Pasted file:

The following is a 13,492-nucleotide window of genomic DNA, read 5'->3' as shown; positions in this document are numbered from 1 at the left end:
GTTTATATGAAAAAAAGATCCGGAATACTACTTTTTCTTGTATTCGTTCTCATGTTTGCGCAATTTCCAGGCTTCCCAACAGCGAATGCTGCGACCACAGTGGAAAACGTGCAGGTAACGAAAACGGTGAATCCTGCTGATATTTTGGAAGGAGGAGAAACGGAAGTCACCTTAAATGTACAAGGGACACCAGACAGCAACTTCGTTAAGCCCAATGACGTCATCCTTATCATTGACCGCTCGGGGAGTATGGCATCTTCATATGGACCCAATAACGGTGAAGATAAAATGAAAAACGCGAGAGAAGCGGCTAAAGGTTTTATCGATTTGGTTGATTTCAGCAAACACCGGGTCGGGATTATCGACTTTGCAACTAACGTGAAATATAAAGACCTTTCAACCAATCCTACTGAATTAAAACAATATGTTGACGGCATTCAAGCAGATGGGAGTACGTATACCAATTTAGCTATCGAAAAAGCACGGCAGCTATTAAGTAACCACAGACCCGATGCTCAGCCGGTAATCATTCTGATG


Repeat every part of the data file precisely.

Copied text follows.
The following is a 13,492-nucleotide window of genomic DNA, read 5'->3' as shown; positions in this document are numbered from 1 at the left end:
GTTTATATGAAAAAAAGATCCGGAATACTACTTTTTCTTGTATTCGTTCTCATGTTTGCGCAATTTCCAGGCTTCCCAACAGCGAATGCTGCGACCACAGTGGAAAACGTGCAGGTAACGAAAACGGTGAATCCTGCTGATATTTTGGAAGGAGGAGAAACGGAAGTCACCTTAAATGTACAAGGGACACCAGACAGCAACTTCGTTAAGCCCAATGACGTCATCCTTATCATTGACCGCTCGGGGAGTATGGCATCTTCATATGGACCCAATAACGGTGAAGATAAAATGAAAAACGCGAGAGAAGCGGCTAAAGGTTTTATCGATTTGGTTGATTTCAGCAAACACCGGGTCGGGATTATCGACTTTGCAACTAACGTGAAATATAAAGACCTTTCAACCAATCCTACTGAATTAAAACAATATGTTGACGGCATTCAAGCAGATGGGAGTACGTATACCAATTTAGCTATCGAAAAAGCACGGCAGCTATTAAGTAACCACAGACCCGATGCTCAGCCGGTAATCATTCTGATG